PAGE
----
3. Here's a controversial one – Lee Scott of WalMart. Yeah, WalMart remains a behemoth that many love to hate, but let's be honest, he's almost singlehandedly introduced the concept of sustainability to millions of people – his employees, competitors, suppliers (just ask P&G) and so on…. there's a lot of work to be done by wal mart, but what he's managed to do is pretty impressive!

    1. Walmart touches one out of three dollars in our global economy either directly or through their supply chain. Lee Scott's commitment to sustainability is large, global and significant. A controversial but good nomination. Thanks!

  4. Here's a nomination for a woman-owned business – Working Wonders. CEO BethAnn Lederer (http://www.workingwondersus.com/shoppers/our-fo…) is very well educated in indoor air quality issues and is consistently trying to spread the word about use of sustainable products in the home. Each of her offerings on her website have been hand chosen based on their environmental qualities. Her Green Guide is pretty cool as well – website: http://www.workingwondersus.com.

    1. I'm a general contractor out of pikesville maryland and have nothing but good to say about working wonders owned by Ms.Lederer.I've worked with this co. for the last two years buying my high end sustainable kitchens and home furnishings.With Working Wonders you get great quality products good for the environment ordered right….., on time,…… the first time.That's why this company has my business .

  5. I want to nominate Jose Manuel Entrecanales of Acciona…. a spanish company that is quickly transforming itself into one of the leading wind power generation companies in the world, as well as many other businesses they are developing in the sustainability field. It's worth checking him and his company out.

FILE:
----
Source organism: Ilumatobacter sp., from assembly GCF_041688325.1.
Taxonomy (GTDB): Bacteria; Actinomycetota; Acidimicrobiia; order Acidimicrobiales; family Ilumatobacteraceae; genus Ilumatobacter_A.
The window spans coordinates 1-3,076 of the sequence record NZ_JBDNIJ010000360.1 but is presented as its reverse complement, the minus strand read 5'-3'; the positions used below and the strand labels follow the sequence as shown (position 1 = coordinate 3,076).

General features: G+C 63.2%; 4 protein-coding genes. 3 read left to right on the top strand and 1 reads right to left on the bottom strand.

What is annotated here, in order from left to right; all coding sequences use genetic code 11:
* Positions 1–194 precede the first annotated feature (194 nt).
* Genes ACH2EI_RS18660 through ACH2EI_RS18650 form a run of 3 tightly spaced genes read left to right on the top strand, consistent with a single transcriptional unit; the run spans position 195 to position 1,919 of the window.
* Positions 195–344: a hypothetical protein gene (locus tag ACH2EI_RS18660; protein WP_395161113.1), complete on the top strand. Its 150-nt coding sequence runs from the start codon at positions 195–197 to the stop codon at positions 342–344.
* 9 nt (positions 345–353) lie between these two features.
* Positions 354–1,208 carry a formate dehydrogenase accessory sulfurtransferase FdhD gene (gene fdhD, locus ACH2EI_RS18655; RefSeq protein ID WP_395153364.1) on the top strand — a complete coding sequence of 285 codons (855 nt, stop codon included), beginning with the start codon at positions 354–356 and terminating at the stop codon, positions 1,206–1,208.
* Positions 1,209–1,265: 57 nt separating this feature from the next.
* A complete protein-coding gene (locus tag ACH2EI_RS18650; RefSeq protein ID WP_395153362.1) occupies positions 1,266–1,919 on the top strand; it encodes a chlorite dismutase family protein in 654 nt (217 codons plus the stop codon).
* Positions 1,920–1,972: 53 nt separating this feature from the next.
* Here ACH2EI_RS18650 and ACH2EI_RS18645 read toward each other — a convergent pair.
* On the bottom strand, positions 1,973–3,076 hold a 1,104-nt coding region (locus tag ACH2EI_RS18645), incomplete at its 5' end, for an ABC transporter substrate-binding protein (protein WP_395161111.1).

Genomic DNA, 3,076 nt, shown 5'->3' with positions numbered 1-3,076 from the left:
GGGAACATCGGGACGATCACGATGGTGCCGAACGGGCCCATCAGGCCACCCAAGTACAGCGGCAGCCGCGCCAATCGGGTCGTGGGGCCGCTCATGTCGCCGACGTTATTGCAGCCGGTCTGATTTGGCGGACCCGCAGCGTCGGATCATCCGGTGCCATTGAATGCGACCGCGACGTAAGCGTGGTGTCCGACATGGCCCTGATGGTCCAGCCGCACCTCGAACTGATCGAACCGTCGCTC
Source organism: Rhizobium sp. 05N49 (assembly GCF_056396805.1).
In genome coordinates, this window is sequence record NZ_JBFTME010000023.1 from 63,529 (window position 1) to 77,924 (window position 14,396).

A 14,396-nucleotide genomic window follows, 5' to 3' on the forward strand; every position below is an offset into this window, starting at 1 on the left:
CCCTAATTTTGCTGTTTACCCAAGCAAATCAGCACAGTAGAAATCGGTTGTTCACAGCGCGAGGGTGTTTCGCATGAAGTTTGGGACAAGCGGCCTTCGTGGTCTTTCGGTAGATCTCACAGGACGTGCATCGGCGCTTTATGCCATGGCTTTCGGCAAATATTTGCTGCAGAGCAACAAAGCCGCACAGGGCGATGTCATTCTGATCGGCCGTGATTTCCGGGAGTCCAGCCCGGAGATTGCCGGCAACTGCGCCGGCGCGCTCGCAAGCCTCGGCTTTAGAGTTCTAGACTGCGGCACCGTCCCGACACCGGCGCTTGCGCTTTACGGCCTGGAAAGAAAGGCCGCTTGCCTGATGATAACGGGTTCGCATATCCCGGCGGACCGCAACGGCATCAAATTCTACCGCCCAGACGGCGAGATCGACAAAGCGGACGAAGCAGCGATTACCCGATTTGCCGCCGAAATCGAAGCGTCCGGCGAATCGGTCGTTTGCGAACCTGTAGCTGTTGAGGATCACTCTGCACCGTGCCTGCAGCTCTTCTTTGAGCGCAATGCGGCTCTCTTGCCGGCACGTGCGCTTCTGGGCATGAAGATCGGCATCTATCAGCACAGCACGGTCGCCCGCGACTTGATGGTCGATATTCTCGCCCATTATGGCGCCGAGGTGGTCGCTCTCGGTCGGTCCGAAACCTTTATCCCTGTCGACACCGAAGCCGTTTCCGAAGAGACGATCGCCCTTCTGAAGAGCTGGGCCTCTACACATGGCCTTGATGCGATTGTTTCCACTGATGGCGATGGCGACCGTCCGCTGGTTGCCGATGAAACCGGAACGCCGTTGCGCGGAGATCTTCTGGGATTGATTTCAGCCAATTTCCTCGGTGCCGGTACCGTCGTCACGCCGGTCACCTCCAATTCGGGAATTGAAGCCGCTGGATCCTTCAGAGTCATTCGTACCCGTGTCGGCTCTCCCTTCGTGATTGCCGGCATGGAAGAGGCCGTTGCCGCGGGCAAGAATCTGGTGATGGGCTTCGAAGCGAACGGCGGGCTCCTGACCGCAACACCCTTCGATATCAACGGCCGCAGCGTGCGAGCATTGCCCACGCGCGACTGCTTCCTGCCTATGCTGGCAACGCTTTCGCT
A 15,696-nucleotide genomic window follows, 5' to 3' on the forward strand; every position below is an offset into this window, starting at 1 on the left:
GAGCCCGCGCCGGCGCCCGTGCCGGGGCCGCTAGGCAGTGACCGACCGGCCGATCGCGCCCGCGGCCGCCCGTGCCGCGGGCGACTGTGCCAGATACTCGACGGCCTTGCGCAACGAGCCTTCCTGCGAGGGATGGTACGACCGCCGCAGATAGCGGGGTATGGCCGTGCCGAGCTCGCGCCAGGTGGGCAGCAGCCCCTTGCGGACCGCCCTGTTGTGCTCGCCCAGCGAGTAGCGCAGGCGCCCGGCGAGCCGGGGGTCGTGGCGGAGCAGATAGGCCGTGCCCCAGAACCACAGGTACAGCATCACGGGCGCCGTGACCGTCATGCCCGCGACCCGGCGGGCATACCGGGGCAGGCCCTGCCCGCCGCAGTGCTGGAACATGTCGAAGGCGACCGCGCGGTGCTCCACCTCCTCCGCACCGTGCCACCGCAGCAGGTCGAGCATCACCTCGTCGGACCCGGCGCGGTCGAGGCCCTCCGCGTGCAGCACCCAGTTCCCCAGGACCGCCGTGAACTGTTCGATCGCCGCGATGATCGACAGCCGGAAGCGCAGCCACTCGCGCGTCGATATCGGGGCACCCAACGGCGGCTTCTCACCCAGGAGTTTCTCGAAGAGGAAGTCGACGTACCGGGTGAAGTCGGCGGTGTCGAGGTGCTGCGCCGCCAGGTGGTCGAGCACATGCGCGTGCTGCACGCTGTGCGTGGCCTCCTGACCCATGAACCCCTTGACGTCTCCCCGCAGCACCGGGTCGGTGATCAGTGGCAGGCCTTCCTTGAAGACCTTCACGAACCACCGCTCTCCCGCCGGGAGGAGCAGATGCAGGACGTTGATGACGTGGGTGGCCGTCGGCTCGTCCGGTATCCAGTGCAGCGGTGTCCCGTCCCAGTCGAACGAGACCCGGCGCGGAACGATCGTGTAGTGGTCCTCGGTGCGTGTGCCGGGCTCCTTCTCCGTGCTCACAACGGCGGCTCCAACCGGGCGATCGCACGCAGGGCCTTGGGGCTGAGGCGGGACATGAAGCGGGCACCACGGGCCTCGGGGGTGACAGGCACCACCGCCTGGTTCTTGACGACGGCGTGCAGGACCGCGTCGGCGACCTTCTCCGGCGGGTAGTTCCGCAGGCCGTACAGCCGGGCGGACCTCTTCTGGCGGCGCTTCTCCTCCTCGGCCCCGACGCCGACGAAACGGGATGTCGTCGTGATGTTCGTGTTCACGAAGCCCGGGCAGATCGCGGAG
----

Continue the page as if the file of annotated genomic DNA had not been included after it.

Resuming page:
1. A recent California Energy Commission study concluded that wind power is now the least cost energy source compared to natural gas fired power plants and wind. This recent has been achieved thanks to pioneering wind companies like Acciona. Good nomination Jose. Thanks.

  6. Bill Bregman CEO of Deltapaper Corporation.

    He and his PaperNuts are really green and sustainable, because :

    PaperNuts® are the most environmentally responsible and customer-friendly material that can be used to fill the empty space in boxes. With PaperNuts® your product stays put in the center of the box and free from damage in shipment.

  7. I often wonder why on Earth “Harvard” is seen as some sort of business oracle. It produces a club of like minded “greed is good” parasites.

    Of top ten CEO's, none of them are Harvard graduates. Harvard produces conservative clones whose only goal in life is to preserve the status quo. That is to work indirectly for the cronies at the Federal Reserve and keep the money and power with the top 1% of the population.

    Great CEO's have nothing directly to do with Harvard or The FED but unfortunately as they progress they become involuntarily a part of the New World Order.

    Just take a look at the CEO's who run the largest companies: Ford, GM. Chrysler, they haven't a creative bone in their bodies but are put there by the Harvard system and have done nothing but assist in diminishing workers pension funds.
    The reason? There isn't enough money in the system. They have conned the average Joe for years but you can't do anything and they know it.

    Happy new year.

  8. I nominate Mark J. Woodward, CCGS who is CEO of the Golf Course Superintendents Association of America and its philanthropic organization, the Environmental Institute for Golf. Under Woodward's leadership, GCSAA/EIFG is providing a roadmap for a sustainable approach to golf facility management. Thanks to advances in research, education, technology and innovation by organizations such as GCSAA (and others in golf), golf courses are now being recognized as community assets that provide a wealth of benefits (financial, environmental and recreational). A former golf course superintendent, Woodward has instituted many “green” policies at GCSAA headquarters (led by the Green Team) and programs to benefit members and the industry. Among the recent actions is the GCSAA Golf Course Environmental Profile, The project, which enlisted the services of the National Golf